Archive for Wednesday, August 5, 2009

Advocates for senior citizens voice concerns over meal funding

State’s new acting secretary of aging seeking solutions

Martin Kennedy has been named the new Secretary on Aging. With the growing population of the elderly, he will be looking for creative ways to help avoid potential problems for the state.

August 5, 2009


Organizations that provide meals to senior citizens are scrambling to figure out how to deal with recent budget cuts.

“It’s going to have an impact,” said John Glassman, executive director of Douglas County Senior Services. “We just don’t know how we are going to unravel this puzzle.”

His comments echoed those made by Martin “Marty” Kennedy, who was named acting secretary of aging by Gov. Mark Parkinson on Wednesday.

“We face a lot of challenges in our budget, and we’re trying to find ways to deal with that every day,” said Kennedy who had been serving as interim secretary after the departure of Kathy Greenlee, who was named by President Obama as assistant secretary for aging for the U.S. Department of Health and Human Services.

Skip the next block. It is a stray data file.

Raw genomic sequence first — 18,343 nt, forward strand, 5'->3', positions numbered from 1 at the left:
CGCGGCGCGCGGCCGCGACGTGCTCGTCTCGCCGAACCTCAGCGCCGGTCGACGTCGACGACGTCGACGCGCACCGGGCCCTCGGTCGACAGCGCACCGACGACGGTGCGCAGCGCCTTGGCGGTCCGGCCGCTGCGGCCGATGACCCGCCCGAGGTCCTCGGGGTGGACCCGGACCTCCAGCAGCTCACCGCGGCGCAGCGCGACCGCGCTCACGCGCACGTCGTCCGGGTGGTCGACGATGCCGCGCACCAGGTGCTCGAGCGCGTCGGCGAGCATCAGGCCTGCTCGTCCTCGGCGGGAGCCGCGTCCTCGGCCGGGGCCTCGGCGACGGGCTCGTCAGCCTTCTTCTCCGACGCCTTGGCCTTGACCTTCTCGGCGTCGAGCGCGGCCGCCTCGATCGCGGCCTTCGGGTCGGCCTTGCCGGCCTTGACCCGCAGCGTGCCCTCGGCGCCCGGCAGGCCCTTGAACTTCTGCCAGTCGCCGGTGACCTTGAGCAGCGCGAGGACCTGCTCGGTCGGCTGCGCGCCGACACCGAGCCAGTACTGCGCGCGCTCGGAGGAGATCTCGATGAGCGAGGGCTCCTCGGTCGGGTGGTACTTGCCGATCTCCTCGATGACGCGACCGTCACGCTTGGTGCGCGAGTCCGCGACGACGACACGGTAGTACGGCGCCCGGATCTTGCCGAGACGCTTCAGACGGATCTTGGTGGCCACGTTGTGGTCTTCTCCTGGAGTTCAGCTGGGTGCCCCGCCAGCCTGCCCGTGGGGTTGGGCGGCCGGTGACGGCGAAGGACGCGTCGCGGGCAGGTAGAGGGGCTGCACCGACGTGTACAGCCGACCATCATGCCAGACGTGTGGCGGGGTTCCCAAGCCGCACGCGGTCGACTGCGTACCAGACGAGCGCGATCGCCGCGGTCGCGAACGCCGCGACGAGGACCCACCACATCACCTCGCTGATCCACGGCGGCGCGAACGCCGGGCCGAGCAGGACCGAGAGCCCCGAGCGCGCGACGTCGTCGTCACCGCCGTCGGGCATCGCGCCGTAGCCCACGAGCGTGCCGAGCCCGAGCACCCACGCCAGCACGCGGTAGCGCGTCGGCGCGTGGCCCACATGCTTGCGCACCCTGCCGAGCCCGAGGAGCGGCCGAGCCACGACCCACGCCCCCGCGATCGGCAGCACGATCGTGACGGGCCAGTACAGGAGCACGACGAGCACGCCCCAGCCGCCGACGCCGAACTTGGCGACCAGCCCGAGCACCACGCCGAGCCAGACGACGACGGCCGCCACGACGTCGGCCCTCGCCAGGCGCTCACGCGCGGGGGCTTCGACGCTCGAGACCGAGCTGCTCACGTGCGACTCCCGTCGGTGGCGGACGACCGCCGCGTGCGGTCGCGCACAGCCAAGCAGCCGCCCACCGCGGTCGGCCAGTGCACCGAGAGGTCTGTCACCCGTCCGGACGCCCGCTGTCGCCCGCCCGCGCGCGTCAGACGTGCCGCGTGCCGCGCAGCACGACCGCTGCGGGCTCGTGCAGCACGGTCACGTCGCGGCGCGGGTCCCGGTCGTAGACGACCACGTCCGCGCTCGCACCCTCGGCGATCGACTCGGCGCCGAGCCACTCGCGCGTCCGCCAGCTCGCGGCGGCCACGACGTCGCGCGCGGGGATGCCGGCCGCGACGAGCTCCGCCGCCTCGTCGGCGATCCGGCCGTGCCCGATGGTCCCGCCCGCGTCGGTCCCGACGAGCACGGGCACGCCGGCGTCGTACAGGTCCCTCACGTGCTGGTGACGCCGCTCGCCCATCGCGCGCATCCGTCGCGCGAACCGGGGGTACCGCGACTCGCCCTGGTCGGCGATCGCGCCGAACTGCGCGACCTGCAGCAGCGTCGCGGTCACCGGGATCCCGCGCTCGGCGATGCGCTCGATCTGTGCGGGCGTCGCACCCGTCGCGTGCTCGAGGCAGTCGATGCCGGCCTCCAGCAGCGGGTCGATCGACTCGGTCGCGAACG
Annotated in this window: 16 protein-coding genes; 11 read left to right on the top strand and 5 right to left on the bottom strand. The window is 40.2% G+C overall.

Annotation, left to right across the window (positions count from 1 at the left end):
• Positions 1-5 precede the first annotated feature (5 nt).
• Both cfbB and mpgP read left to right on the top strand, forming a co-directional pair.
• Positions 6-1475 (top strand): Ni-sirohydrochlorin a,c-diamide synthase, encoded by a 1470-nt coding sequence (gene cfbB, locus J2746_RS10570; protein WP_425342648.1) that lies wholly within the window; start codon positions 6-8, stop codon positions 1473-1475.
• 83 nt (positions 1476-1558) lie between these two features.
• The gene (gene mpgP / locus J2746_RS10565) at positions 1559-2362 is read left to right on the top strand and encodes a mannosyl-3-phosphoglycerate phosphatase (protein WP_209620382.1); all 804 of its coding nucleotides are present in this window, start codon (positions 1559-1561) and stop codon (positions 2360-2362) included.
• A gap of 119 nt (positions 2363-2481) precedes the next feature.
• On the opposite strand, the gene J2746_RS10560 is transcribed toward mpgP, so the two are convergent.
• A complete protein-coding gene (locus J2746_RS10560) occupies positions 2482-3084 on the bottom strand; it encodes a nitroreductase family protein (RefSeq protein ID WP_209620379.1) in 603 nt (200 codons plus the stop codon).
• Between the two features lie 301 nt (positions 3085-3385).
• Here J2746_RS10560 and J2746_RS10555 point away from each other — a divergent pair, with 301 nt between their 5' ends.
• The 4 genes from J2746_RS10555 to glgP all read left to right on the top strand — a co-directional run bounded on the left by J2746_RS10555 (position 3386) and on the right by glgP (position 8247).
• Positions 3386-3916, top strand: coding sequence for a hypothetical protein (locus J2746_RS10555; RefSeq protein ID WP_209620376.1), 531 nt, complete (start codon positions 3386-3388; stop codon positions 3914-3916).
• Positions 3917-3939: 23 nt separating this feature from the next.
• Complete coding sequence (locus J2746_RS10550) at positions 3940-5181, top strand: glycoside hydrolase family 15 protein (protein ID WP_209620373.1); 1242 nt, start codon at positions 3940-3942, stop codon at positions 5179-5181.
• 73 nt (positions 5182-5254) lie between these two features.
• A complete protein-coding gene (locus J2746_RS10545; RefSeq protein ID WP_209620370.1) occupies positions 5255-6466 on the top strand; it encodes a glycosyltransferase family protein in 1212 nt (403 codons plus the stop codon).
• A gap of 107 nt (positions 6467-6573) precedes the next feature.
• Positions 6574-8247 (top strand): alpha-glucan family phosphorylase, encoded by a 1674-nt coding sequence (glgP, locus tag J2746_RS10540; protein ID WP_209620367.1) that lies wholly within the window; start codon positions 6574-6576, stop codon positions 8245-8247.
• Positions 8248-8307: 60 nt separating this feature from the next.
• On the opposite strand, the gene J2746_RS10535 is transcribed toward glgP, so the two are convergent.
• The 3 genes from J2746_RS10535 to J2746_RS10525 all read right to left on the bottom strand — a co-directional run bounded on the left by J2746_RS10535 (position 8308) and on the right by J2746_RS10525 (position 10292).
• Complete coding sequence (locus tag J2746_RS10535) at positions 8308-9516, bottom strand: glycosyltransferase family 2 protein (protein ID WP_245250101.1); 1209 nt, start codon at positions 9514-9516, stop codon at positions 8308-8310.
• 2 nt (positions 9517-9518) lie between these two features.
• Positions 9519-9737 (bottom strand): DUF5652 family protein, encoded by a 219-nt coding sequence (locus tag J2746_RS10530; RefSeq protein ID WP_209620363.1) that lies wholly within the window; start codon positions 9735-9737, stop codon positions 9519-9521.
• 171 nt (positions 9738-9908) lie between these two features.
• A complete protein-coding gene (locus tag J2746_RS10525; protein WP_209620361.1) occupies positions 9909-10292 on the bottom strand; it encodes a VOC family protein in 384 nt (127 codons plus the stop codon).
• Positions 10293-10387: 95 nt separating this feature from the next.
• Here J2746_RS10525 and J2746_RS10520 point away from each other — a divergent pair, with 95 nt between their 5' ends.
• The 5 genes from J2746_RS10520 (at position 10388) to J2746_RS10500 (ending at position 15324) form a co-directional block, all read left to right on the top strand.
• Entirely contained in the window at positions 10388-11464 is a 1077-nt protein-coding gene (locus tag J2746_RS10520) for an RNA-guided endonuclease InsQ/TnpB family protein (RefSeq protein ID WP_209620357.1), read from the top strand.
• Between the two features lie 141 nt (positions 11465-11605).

Kennedy and staff have been hearing over the past several weeks from elderly Kansans who are afraid of cuts in the senior nutrition program, which provides more than 3.5 million meals statewide per year.

Douglas County Senior Services was hit with a $15,000 or 7 percent cut this year, Glassman said.

The agency serves approximately 250 meals per day at five different sites during the week, and delivers meals on the weekend.

Lawrence Meals on Wheels delivers approximately 115 specific diet meals per day Monday through Friday.

The volunteer organization sustained an approximately 7 percent cut, too, said executive director Kim Culliss.

“This is the first time I’ve gotten a cut in funding,” Culliss said.

She said she hopes to make up the shortfall through more fundraisers, donations and grants. She said the organization has never turned down anyone who has wanted a meal.

Seniors in both programs are asked to make donations to help cover the cost of the meals.

Glassman and Culliss said the program is not only important because it serves meals, but it also provides personal contact, whether it is at a senior center or a person bringing a meal to someone who is homebound.

“For many of them, it’s the most important party of the day,” Glassman said.


Melanie Birge 8 years, 9 months ago

Each year that I get my taxes done I do check the box to help with money for the Meals on Wheels program. I hope you can find a way out of this slump.

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